Afterwards I walked back to Brevard Ave. where I was scoping out somewhere to get some coffee. This woman caught my attention along the way:

Can you believe that she ran the entire marathon with that stroller? There were three kids in that bad boy and I think I saw her come in under 5:00!

Shortly after, I hit the jackpot when I stumbled across Ossorio, a cafe and bakery with tables outside. I ordered some iced coffee and decided I deserved a chocolate croissant for waking up so early.

Here was my view:

I sat here until I saw the 5:00 pace group run by then moved up the street a little. While I waited for my friends in my new spot I caught a few fellow Marathonfesters as they ran by. I was standing somewhere around the half marathon marker and loved that I saw so many people still smiling.

When my friends approached I could tell this wasn’t their best run. They talked me into walking a mile with them while they tried to muster up the energy to run the rest of the marathon. They begged  me to say something funny but it was a bit too early for me to think of any jokes. I was stumped so it’s a good thing that seconds later we came across this sexy volunteer at the next water stop:

I walked a little over a mile with my friends then dipped out to get out of the sun. By this point the clouds had cleared and the sun was beating down. This did not fare well with my black jeans.

I walked back towards the finish line and stopped to watch some dolphins that were feeding in the inter-coastal. I love me some dolphins!

Back at mile 26, I settled on the grass in the spot that I would remain in for the next several hours:

Time flew as I sat and watched runner after runner round that corner and realize they were almost finished running 26.2 miles. I saw them suddenly shed that weight of months of training and hard work and pick up their heavy legs. I saw them cry in pain, or relief, or joy, or a combination of those all. I saw kids running that last .2 miles with their parents, looking proud and excited. I saw complete strangers encouraging runners to “Keep it up” and “Finish strong.”  I saw hard work, determination and accomplishment cross in front of me in all shapes and sizes and ages. I saw badass in men and women 2.5 times my age. I saw amazing.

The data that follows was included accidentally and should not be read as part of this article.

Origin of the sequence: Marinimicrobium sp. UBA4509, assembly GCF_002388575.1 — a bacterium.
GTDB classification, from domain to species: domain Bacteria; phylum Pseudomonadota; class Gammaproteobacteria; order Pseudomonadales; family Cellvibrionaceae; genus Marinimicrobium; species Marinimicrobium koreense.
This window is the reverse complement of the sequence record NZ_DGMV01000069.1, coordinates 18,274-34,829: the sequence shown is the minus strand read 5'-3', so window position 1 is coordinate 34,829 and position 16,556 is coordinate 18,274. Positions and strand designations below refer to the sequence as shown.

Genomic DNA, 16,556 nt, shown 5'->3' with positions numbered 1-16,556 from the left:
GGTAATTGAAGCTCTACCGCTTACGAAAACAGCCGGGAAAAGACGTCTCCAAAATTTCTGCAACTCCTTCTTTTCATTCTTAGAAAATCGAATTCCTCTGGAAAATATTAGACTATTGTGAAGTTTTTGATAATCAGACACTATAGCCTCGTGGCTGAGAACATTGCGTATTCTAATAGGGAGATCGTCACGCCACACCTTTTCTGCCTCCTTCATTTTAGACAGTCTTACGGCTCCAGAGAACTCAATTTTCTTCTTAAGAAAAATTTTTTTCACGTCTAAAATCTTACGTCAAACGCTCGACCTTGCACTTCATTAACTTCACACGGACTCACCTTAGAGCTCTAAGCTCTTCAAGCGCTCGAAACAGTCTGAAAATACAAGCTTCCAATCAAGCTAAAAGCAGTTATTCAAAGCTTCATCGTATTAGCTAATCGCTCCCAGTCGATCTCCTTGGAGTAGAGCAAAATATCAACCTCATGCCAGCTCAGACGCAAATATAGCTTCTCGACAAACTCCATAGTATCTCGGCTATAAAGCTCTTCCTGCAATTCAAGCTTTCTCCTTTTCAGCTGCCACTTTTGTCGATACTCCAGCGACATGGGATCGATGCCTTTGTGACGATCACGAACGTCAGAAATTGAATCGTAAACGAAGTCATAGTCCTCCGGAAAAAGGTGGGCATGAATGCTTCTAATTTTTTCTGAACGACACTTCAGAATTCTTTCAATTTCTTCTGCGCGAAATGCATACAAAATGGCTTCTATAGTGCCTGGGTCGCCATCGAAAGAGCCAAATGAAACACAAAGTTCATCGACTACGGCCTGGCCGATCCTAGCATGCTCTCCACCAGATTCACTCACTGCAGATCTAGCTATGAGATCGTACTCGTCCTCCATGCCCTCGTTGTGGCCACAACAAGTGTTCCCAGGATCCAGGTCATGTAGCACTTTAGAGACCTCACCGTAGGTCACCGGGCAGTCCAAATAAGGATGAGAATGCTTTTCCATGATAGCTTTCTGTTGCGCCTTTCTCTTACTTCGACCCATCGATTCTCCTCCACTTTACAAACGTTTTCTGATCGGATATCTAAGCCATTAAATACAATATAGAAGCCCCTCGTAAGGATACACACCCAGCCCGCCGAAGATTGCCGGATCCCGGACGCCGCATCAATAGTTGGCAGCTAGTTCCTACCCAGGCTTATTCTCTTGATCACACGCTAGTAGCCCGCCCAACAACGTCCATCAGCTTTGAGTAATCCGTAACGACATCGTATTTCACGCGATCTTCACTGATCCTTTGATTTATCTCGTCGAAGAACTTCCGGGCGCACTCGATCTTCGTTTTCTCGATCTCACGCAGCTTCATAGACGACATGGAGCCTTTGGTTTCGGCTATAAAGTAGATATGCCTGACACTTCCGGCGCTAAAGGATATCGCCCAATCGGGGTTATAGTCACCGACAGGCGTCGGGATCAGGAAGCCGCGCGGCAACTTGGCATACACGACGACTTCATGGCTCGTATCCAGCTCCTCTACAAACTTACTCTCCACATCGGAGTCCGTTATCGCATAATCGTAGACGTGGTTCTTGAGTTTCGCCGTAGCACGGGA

If you’ve never stood at the finish of a marathon, I strongly recommend it. It’s one of the most emotional and incredible things to get to witness. Make sure to bring a tissue, because you’ll more than likely cry at least once.

Back to the Space Coast Marathon… here are the pros and cons that I overheard, noted, etc:


  • Beautiful, scenic course along the water in historic Cocoa Village, FL
  • Local for Central Florida residents
  • Great race for spectators
  • Nice medal
  • Five of the runners I knew said this was their worst marathon performance ever. Two of them said every year it’s their worst marathon performance.
  • It’s two days after Thanksgiving
  • In November there’s still a chance it will be hot or humid (yesterday’s run was both)
  • The marathon course is two out and backs

I would consider running the half marathon course, but you won’t find me running any full in November in Florida two days after Thanksgiving.

Have you ever run the Space Coast Marathon or half? If so, how did you like it?

Race Recap: Seniors First Turkey Trot 5k

26 Nov

Five years ago I ran my very first 5k on a cool Thanksgiving morning. The Seniors First Turkey Trot 5k has quickly became one of my favorite Thanksgiving Day traditions and is the only 5k that I make sure to run every year.

This year my boyfriend Donnie was sidelined with a bad case of tendonitis, so he decided that he would cheer his Pops and I on from the sidelines with our two pugs. I felt bad that he couldn’t run, but he had to do this last year too and I knew that I would love seeing his face along the run.

The race started at 8 AM, so Donnie’s Pops and I set out on foot to Lake Eola around 7:20. Pops commented on how this would be his first time to arrive to the race on time. You see, Donnie doesn’t have a good track record with getting to races early.

We got to the start line about 20 minutes later and did some stretching before we jumped into the start line crowd.

Here are a couple of pictures from the start:

Me and Pops at the start line. I look like at I could've used a couple more hours of sleep. 🙂

At the start of the Turkey Trot

Usually Pops and I race each other, but this year we decided to just cruise and enjoy the race. Since my other foot is now hurting me, I welcomed the relaxed pace, rather then the usual bobbing and weaving I have to do in such a large crowd: